Marlow Place is one of Marlow’s two Grade I listed structures, the other being Marlow Bridge. When it was built, the driveway to the house ran from the High Street, approximately where Institute Road is now. It was designed by the architect Thomas Archer (1668 – 1743) who had studied in Rome. He held positions at court under both Queen Anne and George I, and was very much favoured by the Whig aristocracy. His work includes part of Chatsworth House. It now appears that Marlow Place was designed as an 18th century dower house - a residence for one person, her guests and a retinue of servants. The rooms on the main floor are very grand, and eminently suitable for entertaining, whereas those on the other floors are much smaller.
The brick-built house has five storeys: a deep basement, ground floor service quarters, the main reception rooms on the piano nobile, a bedroom floor, and a huge cruciform attic whose only windows are the four semi-circular lights in the centre of each pediment. It is seven bays wide and six bays deep, almost square in cross-section. Each side has four large pilasters supporting an architrave which runs right round the house, the brickwork of these being particularly fine. The central pairs of pilasters are surmounted by a cornice and pediment in stone. The pilasters originally had large stone vases above them.
The second floor contains a suite of lofty rooms, originally reached by flights of steps to two imposing entrances. On the north front a flight of tapering stone steps leads to a large reception room between the two main bedrooms. On the south front a pair of stairways led to a balcony entrance to the main saloon. A set of double doors links these two rooms. The saloon contains a marble floor and elegant plasterwork on both walls and ceiling. To the east of it is the dining-room, and to the west a parlour. The main rooms, except for the saloon, are wood- panelled from chair rail to cornice, some with re-used oak, but most of new Baltic pine. All the windows have shutters and window seats. It is possible that the reused panelling came from an older Borlase home which had previously stood on the same site. It is not possible at this point to say which was the principal entrance. This Victorian photograph shows the drive coming in from the north, but dividing and running round both sides of the house. To the right, behind the trees, was the stable block, with its own cobbled entrance, still visible, from the High Street.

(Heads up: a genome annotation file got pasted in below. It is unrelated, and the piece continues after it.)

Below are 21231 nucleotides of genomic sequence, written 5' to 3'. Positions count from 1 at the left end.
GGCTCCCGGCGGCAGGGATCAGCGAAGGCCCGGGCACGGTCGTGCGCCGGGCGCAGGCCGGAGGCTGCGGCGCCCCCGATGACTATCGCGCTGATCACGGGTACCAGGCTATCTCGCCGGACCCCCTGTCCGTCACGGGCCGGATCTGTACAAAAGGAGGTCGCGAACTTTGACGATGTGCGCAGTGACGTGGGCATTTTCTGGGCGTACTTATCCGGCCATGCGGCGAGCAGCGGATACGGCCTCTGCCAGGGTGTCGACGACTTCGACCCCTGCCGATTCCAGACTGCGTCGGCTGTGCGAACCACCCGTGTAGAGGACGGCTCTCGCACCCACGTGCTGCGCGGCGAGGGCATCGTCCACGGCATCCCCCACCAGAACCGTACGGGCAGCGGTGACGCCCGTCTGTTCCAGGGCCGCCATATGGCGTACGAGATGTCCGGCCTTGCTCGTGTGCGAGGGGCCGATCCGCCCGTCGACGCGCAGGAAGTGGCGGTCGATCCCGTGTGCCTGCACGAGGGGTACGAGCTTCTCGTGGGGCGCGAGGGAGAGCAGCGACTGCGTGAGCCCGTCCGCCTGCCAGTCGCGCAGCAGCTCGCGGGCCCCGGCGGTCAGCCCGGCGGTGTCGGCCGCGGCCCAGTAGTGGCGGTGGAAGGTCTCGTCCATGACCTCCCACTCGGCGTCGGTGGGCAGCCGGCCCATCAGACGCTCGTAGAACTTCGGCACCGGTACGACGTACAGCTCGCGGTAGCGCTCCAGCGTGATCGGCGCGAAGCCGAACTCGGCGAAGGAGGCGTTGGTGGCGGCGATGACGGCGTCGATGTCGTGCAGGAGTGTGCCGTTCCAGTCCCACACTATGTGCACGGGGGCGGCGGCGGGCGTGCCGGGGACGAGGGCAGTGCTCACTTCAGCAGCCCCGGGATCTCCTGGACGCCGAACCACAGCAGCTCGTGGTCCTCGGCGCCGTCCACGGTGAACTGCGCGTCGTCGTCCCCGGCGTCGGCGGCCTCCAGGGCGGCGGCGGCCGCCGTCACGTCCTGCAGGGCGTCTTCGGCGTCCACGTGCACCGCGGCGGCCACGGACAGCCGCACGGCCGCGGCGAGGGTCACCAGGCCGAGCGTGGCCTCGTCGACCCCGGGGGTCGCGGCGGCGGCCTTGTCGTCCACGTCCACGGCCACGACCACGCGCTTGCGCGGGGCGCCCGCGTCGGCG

The eight third-storey rooms are smaller, probably designed for family guests and servants. One, containing two full-length glass-fronted armoires with original plasterwork pediments, has south and west facing windows, making it a warm and welcoming sun-trap. A fireplace with a later grate contains tiles showing pictures of children’s games from the early part of the 19th century. This is known as the nursery, but the satyr’s heads in the plasterwork suggest that its original use is more likely to have been as a boudoir. There were two winding staircases, referred to, for obvious reasons, as ‘snail stairs’, going from basement to roof, in the body of the building on either side of the reception room. These relatively flimsy wooden staircases were replaced during the Second World War by more durable concrete ones, and were never returned to the house. An attic storey is squeezed in under the roof, with steeply sloping ceilings and exposed rafters..
As is often the case, many alterations have been made over the years. The south front balcony was covered by a Victorian conservatory, later removed. The flights of steps on the south side were removed in about 1970. Chimney pieces were added to the main rooms in about 1770, with a particularly elegant one in the saloon, which was later known as the drawing-room. The stone vases which capped the pilasters have vanished. The site was for many years completely surrounded by a 10-foot-tall brick wall with an inset wooden door. During the 20th century, part of this wall was lowered and the door replaced with the splendid wrought iron gates (Grade II listed) which are still in place. The stables on the west side of the house were removed in 1937 and an Odeon cinema built there, later, in about 1960, renamed the Regal. This, in its turn, was demolished in the 1970s and replaced by an office block called Regal House. Parts of the garden, which had included a tennis court in Victorian times, were sold for housing, and the remainder has been converted to a car park.
Centre for Bucks Studies: various documents
Country Life: Jan 1913
Architectural Review: March 1910
Text by Hazel Malpass, with later amendments by Janet Smith.
Published in 2011 by the Local History Group of the Marlow Society.